Pfizer Australia Pty Ltd is a manufacturer and distributor of the cholesterol drug atorvastatin, and until May 2012, had the exclusive right to supply the drug in Australia. Prior to the expiry of this right, Pfizer established strategies aimed at providing incentives to pharmacies to purchase stock from it. The Australian Competition and Consumer Commission ('the ACCC') brought proceedings against Pfizer alleging that these strategies were in contravention of the Competition and Consumer Act ('the Act'). This proceeding was dismissed and the ACCC appealed. 

Background Facts

Atorvastatin, marketed as Lipitor, is a drug that reduces the production of cholesterol in humans. Warner-Lambert LLC owned the patent rights of this drug from 18 May 1987 to 18 May 2012. In 2000, Pfizer Inc. acquired Warner-Lambert and all of its subsidiary companies. Pfizer Australia Pty Ltd supplies the drug in Australia. It became the biggest-selling drug in the world, achieving significant financial success in Australia. From January 2012, Pfizer also began to supply its own generic atorvastatin in Australia under the trade name Atorvastatin Pfizer.

From the period between 2000 to 18 May 2012, Pfizer had the exclusive right to supply atorvastatin in Australia. Pfizer expected that there would be significant competition in the supply of atorvastatin in Australia immediately after the expiry of its atorvastatin patent. As a result of this, Pfizer adopted the following strategies:

  1. In January 2011, Pfizer began supplying stock directly to community pharmacies instead of through wholesalers;
  2. In January 2011, Pfizer set up a scheme that caused funds to accrue and rebates payable to each community pharmacy to which its products were supplied;
  3. In January 2012, Pfizer began making a bundled offer to the community pharmacies to which it supplied. This offer tied the rebates they received to the quantity of stock they purchased.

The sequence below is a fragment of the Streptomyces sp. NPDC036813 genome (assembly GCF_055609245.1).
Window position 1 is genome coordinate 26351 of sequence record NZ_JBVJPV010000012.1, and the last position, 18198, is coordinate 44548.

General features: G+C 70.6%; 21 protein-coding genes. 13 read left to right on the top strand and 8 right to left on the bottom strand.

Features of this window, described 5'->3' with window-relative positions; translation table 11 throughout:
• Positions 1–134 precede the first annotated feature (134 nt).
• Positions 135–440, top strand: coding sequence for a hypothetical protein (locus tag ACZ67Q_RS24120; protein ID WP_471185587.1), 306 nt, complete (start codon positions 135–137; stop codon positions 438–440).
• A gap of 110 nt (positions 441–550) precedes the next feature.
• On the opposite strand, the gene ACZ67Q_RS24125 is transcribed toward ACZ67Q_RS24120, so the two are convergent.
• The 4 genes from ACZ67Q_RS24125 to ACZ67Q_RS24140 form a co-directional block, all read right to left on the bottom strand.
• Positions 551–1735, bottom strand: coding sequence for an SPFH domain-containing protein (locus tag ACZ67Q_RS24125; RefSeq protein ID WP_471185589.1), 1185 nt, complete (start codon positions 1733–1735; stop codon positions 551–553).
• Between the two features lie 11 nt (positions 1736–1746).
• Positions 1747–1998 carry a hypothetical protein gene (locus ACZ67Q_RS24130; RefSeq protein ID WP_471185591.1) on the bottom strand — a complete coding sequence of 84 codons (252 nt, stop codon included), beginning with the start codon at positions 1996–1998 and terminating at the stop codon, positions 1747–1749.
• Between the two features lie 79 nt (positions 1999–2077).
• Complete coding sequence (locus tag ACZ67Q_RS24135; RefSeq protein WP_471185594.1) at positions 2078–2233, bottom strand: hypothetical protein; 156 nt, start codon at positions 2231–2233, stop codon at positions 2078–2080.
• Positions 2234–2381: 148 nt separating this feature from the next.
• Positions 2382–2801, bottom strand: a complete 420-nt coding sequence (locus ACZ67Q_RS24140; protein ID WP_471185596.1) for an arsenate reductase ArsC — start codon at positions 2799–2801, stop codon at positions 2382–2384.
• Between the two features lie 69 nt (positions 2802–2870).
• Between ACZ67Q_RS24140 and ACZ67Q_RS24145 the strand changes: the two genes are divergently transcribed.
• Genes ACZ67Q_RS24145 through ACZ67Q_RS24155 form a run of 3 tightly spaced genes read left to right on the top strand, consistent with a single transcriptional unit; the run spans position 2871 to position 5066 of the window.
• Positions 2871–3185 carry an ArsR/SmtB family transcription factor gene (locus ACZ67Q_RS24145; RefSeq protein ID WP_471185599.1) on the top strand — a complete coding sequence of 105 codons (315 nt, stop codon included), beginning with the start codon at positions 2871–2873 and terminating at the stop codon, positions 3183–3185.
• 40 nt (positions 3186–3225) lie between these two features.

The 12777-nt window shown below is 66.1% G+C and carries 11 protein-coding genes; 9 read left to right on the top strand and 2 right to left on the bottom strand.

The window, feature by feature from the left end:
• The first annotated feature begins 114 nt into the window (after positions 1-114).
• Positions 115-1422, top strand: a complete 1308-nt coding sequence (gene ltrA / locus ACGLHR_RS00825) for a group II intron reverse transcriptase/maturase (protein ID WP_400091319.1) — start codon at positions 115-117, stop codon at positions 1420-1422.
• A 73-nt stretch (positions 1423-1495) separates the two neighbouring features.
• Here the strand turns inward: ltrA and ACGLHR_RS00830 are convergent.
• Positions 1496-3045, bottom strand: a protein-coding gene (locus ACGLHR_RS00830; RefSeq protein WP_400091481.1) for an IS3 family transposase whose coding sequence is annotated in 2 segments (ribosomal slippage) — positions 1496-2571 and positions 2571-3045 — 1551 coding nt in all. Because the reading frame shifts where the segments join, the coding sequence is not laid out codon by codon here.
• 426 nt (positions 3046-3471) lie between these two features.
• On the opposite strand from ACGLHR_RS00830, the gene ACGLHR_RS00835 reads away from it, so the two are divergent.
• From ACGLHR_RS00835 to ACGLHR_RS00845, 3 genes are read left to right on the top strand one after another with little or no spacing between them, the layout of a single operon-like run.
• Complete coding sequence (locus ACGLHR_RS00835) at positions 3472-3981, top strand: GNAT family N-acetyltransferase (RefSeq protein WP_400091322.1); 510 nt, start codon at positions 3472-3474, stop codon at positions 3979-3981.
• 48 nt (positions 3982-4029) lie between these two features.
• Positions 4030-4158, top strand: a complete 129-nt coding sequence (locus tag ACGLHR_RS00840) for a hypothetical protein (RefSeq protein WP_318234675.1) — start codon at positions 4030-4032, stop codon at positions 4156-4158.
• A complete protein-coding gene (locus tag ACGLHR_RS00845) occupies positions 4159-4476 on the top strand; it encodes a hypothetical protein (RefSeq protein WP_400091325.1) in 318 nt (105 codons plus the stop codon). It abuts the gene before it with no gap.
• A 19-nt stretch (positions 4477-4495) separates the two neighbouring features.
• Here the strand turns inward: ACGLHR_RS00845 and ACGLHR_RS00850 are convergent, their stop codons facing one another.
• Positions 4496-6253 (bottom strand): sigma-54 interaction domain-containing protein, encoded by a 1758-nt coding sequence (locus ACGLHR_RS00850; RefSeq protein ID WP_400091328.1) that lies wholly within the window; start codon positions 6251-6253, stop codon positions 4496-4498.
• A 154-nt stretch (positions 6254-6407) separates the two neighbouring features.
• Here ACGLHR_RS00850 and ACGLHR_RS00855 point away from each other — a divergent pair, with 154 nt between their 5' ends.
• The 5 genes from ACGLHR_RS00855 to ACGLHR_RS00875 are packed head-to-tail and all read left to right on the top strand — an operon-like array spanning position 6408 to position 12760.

In 2014, the ACCC commenced a proceeding against Pfizer in the Federal Court of Australia, alleging that the company had contravened the Act by using its substantial market power for the 'proscribed purpose' of 'deterring or preventing' and 'substantially lessening' competition in the atorvastatin market. The ACCC also alleged that Pfizer had engaged in exclusive trading, in contravention of the Act, by requiring the community pharmacies to whom it supplied atorvastatin, to also purchase a specified amount of Lipitor.

On 25 February, the Federal Court dismissed this proceeding. Justice Flick held that Pfizer no longer had a substantial degree of market power by January 2012, nor did it take advantage of this alleged power. He held that Pfizer was only seeking to position itself to remain a viable supplier of atorvastatin beyond the expiration on its patent, rather than hinder or deter others from competing in the market.

On 18 March 2015, the ACCC appealed, including on the ground that the primary judge erred in finding that that Pfizer no longer enjoyed substantial market power from January 2012 nor did it take advantage of that power.


In a joint decision of the Full Court of the Federal Court, Justices Greenwood, Middleton and Foster rejected the finding by the primary judge that by January 2012, Pfizer no longer had a substantial degree of market power in the atorvastatin market. Instead, they held that throughout the whole of January and February 2012, Pfizer retained a substantial degree of market power. Pfizer also took advantage of that power in the distribution models it established.

While the ACCC succeeded on the above, the court held that Pfizer did not violate the Act because even though it took advantage of its substantial market power in the atorvastatin market, it did not do so with the relevant 'proscribed purpose' which was that of 'deterring or preventing a person from engaging in competitive conduct' and 'substantially lessening' competition in the atorvastatin market.

The court held that it was implausible to suggest that Pfizer's conduct was an attempt at persuading the competing pharmaceutical corporations to withdraw from the atorvastatin market, or at trying to making it impossible for them to enter and compete in that market. There was immediate and vigorous competition from the other corporations and Pfizer fully understood that this was inevitable.

The court also adopted judicial authority which state, among other things, that the law recognises that 'competition in a market may be deliberate and ruthless' and may result in 'one competitor injuring another by attracting sales …' The court also adopted the principle that 'the effect of conduct upon competition is not to be equated with its effect upon competitors…' The appeal was dismissed.